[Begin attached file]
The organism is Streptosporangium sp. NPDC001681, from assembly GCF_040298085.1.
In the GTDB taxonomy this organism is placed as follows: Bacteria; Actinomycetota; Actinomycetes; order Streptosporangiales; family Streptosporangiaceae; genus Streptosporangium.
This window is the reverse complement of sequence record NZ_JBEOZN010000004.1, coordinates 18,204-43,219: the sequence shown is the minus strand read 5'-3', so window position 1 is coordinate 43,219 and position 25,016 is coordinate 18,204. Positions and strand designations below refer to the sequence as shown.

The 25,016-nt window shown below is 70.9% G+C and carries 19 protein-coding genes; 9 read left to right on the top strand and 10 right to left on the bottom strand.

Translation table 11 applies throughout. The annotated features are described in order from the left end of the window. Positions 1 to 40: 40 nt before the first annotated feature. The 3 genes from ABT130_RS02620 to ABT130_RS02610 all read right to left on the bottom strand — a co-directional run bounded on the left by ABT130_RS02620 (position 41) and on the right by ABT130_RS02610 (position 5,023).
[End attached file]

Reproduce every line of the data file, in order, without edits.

The organism is Streptosporangium sp. NPDC001681, from assembly GCF_040298085.1.
In the GTDB taxonomy this organism is placed as follows: Bacteria; Actinomycetota; Actinomycetes; order Streptosporangiales; family Streptosporangiaceae; genus Streptosporangium.
This window is the reverse complement of sequence record NZ_JBEOZN010000004.1, coordinates 18,204-43,219: the sequence shown is the minus strand read 5'-3', so window position 1 is coordinate 43,219 and position 25,016 is coordinate 18,204. Positions and strand designations below refer to the sequence as shown.

The 25,016-nt window shown below is 70.9% G+C and carries 19 protein-coding genes; 9 read left to right on the top strand and 10 right to left on the bottom strand.

Translation table 11 applies throughout. The annotated features are described in order from the left end of the window. Positions 1 to 40: 40 nt before the first annotated feature. The 3 genes from ABT130_RS02620 to ABT130_RS02610 all read right to left on the bottom strand — a co-directional run bounded on the left by ABT130_RS02620 (position 41) and on the right by ABT130_RS02610 (position 5,023).